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The board will be charged with the ongoing responsibility to fund, through grants and sponsorships, activities that promote good health, safety and the prevention or early detection of disease. This will be achieved through the simpler administrative process of a statutory authority without any overall loss of accountability to the Government or to the Assembly. The legislation requires the board to provide a strategic plan, including campaign priorities and proposed expenditures. It also provides for the Minister to make written directions to the board in relation to the performance of its functions, either generally or in relation to a particular matter. The Bill requires the board to implement ministerial directions. Such directions must be laid before the Assembly within 15 days. The board is required to furnish the Minister with an annual report on its activities. The strategic plan, the annual report and any ministerial directions are to be laid before the Legislative Assembly.

The board will be responsible for all administrative and financial arrangements pertaining to its functions, although staff will continue to be covered by the Public Sector Management Act 1994. Many of these administrative services may continue to be provided by the ACT Government Service, and I expect that staffing and financial management may well continue to be provided in this way. However, the board will be able to negotiate and arrange all matters to its advantage and to the advantage of health promotion in the ACT. This financial year, 1995-96, will be a year of transition for the board as it becomes established, and the Government will continue to support its operations in every possible way.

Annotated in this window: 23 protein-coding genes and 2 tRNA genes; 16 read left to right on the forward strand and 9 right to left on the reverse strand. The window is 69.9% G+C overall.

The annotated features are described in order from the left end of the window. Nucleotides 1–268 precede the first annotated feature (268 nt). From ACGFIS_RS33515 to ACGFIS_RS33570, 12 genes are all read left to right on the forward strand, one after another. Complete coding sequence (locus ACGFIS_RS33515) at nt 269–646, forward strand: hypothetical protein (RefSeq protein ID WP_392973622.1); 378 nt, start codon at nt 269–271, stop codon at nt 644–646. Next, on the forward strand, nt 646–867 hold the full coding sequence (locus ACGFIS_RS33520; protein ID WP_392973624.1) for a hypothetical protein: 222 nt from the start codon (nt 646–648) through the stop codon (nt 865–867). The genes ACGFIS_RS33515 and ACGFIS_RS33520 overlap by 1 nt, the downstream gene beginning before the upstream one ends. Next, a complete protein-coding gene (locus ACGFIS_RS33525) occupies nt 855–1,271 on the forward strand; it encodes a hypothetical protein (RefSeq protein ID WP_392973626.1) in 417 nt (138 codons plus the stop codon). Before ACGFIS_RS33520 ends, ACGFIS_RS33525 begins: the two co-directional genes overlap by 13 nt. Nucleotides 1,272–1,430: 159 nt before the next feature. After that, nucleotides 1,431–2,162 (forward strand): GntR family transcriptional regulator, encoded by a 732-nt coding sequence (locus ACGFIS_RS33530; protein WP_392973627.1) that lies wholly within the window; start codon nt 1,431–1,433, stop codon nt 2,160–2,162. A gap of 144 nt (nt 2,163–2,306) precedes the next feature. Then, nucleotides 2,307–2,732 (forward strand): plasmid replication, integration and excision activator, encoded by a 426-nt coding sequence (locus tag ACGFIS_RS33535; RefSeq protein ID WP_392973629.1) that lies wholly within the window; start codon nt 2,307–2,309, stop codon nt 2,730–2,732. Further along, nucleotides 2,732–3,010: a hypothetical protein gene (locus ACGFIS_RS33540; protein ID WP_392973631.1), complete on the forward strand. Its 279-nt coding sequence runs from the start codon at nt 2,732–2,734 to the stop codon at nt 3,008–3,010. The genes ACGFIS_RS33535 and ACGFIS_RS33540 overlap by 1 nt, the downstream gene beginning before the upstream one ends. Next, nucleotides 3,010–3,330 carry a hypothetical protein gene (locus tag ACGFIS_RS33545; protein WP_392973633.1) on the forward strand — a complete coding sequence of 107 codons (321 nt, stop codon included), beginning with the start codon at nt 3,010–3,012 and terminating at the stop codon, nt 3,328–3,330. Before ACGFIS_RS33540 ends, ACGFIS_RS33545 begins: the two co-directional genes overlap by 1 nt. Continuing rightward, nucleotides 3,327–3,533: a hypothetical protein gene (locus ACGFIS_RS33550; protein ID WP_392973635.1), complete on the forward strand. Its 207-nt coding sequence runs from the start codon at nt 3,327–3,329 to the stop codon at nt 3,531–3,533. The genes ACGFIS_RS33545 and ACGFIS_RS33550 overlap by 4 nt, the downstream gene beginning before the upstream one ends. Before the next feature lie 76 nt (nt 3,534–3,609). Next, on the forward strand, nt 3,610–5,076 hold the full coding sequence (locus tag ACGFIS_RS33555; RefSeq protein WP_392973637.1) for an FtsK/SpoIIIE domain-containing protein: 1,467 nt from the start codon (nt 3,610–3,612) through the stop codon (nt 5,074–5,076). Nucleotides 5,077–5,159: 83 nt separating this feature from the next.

The legislation gives the board a broad charter under which to operate. It allows it to research and develop activities which will, in the longer term, support its primary goal of health promotion. In this regard the board will be able to fund pilot projects and fill gaps in many areas. The board will also be asked to examine health promotion funding currently being undertaken elsewhere in the administration in areas such as sport and recreation funding with a view to drawing its funding together under its operations.

Finally, I would like to highlight the new and entrepreneurial focus that this structure will bring to health promotion in the ACT. I will ensure that members of the board are not only able to reflect the previous history of the Health Promotion Fund but also able to give the work of the new agency a higher profile within the community. I believe that the board has the potential to emulate the success of similar bodies in Victoria, South Australia and Western Australia and should, over time, make a very valuable contribution to health costs in the ACT. I am very proud of this Bill, as is the Government generally. We believe that this will be a very definite step forward. It will make sure that, in the future, health promotions are not subject to the problems that some governments had in the past with health promotion funding.

Debate (on motion by Mr Connolly) adjourned.

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